Most of the time when I read the reviews of other critics whose take on a film is different than mine, I can appreciate and understand why they feel the way they feel, even as I disagree with them. But with 300 I'm seeing one basic misunderstanding underlying many of the negative reviews: these critics don't get the comic book ethos.
Here's just one brief example. I was discussing 300 with another critic at a recent screening of another film, and I was explaining what I loved about the film, and a third critic to whom my friend and I were not talking felt the need to jump in and express his dire hatred of the movie. Honestly, I thought this third critic was getting ready to punch me, he so couldn't stand that I loved the movie as much as he despised it. His most telling comment: "It's no Letters from Iwo Jima."
And I told him, "It's not supposed to be Letters from Iwo Jima." (He was not convinced.) Criticizing 300 for not being Letters from Iwo Jima would be like, oh, criticizing Letters from Iwo Jima for not being funny. Fundamentally opposite things are at work in these two films -- Clint Eastwood's movie is about demythologizing one particular battle, while 300 is about mythologizing one. Which isn't to say that 300 is pro-war -- and anyone who says that it is, I think, is deliberately avoiding seeing the film for what it is, or fundamentally doesn't understand the appeal and the importance of comic books and the kinds of stories they tell.
300 doesn't just look like a comic book, and it's not an accident that Frank Miller, creator of the 300 comic book, chose this particular story to tell in comic book form. Superheroes and the larger-than-life characters of comic book stories are our modern pantheon of gods and demigods, not in religious way -- or at least not in the way that religion is used today, as a tool of political control of the masses -- but in an instructive and entertaining way, on a personal level. No one worships Peter Parker, for instance, but we look to Spider-Man's battle with his own dark side not just for a good story but for a way to think about our own behavior. That level of storytelling, as something personal and relevant, has been lost from modern religion, which tries to shape the culture instead of shaping itself to the culture. But comic books -- and now their offshoots, the comic book movies -- continue to speak to us because they continue to shape their stories to modern needs.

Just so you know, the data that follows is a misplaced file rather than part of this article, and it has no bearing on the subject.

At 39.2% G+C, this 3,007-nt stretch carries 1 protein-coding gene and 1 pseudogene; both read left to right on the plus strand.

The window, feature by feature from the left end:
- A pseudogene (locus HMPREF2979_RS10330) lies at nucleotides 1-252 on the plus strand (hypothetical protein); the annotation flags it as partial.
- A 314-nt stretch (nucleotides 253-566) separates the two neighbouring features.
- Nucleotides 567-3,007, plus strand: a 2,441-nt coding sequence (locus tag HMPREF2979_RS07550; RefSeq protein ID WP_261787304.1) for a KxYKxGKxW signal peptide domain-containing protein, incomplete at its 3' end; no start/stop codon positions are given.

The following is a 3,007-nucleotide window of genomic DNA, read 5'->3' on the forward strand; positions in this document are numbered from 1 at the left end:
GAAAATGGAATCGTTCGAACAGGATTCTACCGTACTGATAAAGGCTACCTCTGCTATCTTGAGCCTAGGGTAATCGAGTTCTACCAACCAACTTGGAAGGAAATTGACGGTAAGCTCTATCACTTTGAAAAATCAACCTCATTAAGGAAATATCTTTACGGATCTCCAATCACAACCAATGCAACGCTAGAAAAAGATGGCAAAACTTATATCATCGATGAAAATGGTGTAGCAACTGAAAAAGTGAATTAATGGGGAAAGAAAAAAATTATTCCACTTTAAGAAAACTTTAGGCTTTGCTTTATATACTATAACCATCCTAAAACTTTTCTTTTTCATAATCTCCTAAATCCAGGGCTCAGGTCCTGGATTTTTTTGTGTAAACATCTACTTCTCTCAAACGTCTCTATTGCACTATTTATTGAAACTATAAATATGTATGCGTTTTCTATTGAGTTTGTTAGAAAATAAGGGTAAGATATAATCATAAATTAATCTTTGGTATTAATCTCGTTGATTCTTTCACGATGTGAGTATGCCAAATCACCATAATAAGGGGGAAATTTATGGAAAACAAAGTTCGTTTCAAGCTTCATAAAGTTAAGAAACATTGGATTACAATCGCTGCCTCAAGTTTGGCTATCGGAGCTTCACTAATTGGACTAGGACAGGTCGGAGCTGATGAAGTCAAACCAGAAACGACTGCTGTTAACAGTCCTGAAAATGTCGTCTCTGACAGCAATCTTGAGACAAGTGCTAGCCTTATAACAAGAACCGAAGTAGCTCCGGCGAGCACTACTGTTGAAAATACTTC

The naysayers of 300 feel that on some level, sense that even this old story can be molded to support political philosophies they don't agree with. But 300 doesn't have to be interpreted that way -- and in fact, its appeal to timeless themes of honor and sacrifice force us to take a fresh look at those ideas at work in the world today. Far from being the mindless "mere" entertainment its detractors dismiss it as, 300 is far more challenging than much of what shows up in the multiplexes today. By taking a moment of history and passing it through the mythologyzing frame of the comic book ethos, it asks us to reexamine everything it holds up as worthy and see how our world today fits -- or doesn't -- there.
minder of FlickFilosopher.com